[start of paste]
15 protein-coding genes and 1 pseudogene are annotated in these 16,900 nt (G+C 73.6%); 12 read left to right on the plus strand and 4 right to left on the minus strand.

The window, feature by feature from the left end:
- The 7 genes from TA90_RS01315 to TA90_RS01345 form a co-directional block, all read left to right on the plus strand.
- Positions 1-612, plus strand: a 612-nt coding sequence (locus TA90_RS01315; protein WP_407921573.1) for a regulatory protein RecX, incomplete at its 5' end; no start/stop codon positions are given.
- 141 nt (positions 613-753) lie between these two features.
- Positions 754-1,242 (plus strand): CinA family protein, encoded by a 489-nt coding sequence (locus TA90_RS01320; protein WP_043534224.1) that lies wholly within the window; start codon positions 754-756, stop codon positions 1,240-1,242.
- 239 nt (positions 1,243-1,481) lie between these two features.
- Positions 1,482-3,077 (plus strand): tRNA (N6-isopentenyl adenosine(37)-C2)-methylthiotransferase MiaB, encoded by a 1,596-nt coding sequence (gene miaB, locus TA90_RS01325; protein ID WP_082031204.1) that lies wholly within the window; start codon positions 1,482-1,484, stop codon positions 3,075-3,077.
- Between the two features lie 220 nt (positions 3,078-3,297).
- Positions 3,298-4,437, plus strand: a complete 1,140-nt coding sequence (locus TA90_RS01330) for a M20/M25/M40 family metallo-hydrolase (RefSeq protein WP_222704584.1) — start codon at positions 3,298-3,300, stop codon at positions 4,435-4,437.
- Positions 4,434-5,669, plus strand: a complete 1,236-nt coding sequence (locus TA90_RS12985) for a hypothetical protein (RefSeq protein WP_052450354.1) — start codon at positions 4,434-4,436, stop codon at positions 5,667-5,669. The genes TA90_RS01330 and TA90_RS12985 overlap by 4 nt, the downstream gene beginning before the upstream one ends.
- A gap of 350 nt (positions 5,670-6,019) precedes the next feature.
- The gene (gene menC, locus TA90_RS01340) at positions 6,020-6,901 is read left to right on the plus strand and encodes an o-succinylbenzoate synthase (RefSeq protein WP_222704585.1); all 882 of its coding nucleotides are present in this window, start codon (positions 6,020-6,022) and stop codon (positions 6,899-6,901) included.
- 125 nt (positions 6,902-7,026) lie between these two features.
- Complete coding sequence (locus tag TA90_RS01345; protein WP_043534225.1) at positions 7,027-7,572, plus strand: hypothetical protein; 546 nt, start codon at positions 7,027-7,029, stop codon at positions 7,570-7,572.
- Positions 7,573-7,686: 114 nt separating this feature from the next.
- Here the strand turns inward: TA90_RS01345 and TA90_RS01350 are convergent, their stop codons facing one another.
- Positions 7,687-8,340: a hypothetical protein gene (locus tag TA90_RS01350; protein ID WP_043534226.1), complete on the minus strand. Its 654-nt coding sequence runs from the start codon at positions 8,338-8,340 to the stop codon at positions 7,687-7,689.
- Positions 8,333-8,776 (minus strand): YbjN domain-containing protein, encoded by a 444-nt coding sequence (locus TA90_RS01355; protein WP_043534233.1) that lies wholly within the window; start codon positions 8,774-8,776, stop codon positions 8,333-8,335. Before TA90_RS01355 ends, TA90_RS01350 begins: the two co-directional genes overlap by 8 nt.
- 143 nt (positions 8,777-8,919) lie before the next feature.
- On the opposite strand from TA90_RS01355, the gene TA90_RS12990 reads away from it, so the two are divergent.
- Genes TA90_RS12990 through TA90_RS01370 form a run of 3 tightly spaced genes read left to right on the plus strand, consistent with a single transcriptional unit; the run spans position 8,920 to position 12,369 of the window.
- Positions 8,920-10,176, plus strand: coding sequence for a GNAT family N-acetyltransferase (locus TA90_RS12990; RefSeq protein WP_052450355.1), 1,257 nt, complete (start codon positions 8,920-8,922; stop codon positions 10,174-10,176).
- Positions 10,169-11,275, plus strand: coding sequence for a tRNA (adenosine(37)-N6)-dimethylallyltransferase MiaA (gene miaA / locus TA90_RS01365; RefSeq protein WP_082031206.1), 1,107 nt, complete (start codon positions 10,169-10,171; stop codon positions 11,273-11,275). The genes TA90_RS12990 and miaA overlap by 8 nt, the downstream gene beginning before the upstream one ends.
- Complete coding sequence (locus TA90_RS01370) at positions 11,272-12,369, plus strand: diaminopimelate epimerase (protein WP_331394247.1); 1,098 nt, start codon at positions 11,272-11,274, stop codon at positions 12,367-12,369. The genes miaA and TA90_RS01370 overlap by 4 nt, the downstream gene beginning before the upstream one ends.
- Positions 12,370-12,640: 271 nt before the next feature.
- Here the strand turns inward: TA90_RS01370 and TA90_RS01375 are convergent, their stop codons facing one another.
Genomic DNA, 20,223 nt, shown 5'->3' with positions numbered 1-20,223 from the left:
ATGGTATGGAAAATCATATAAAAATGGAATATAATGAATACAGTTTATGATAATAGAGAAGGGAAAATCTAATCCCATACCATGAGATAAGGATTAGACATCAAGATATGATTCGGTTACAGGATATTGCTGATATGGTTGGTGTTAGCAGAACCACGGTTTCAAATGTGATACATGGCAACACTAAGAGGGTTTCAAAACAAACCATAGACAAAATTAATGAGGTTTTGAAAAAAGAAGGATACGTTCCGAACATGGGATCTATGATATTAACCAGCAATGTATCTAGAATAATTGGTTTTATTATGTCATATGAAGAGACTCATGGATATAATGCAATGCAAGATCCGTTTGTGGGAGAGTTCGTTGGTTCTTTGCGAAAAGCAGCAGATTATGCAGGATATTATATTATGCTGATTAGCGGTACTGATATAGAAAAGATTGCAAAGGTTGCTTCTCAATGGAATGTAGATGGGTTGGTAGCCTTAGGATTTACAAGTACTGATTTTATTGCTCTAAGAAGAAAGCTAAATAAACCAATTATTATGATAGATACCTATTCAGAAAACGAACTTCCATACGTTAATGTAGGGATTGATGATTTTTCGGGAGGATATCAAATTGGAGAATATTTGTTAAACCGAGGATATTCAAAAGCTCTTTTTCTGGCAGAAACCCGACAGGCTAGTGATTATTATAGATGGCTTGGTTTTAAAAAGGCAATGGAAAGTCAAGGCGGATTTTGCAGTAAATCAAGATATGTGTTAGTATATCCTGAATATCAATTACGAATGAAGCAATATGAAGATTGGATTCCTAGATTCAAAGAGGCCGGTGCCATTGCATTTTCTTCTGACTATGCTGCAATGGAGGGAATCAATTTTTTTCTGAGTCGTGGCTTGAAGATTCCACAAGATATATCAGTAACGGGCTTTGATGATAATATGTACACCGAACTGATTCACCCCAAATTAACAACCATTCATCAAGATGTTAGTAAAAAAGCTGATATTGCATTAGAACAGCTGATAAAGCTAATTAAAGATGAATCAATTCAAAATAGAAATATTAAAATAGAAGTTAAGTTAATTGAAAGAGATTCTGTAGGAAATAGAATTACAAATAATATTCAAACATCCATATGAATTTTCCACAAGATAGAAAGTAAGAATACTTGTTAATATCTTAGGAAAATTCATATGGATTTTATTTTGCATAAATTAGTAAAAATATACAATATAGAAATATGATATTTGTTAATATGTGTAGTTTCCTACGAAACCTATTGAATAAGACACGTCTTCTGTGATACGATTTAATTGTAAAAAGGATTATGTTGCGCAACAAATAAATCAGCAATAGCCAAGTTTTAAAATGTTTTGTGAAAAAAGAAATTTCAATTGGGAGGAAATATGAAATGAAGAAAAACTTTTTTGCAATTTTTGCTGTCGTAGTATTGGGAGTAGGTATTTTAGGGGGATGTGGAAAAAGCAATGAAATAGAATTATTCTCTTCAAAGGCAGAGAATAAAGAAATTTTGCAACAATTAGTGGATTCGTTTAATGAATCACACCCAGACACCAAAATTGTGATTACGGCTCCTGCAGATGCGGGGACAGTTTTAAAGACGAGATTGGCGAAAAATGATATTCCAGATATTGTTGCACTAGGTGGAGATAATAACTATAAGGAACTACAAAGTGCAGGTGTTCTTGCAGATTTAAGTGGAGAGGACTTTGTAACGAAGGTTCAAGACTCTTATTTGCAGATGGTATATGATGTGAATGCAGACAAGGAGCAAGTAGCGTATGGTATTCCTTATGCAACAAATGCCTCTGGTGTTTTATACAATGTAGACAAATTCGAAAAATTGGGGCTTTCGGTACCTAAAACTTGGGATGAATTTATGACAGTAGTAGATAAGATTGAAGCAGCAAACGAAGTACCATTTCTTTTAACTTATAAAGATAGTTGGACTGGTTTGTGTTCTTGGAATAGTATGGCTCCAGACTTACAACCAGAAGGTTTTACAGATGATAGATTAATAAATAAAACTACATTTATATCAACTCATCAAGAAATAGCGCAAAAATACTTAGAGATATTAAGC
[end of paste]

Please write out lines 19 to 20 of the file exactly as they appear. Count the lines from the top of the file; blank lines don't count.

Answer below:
- Positions 8,333-8,776 (minus strand): YbjN domain-containing protein, encoded by a 444-nt coding sequence (locus TA90_RS01355; protein WP_043534233.1) that lies wholly within the window; start codon positions 8,774-8,776, stop codon positions 8,333-8,335. Before TA90_RS01355 ends, TA90_RS01350 begins: the two co-directional genes overlap by 8 nt.
- 143 nt (positions 8,777-8,919) lie before the next feature.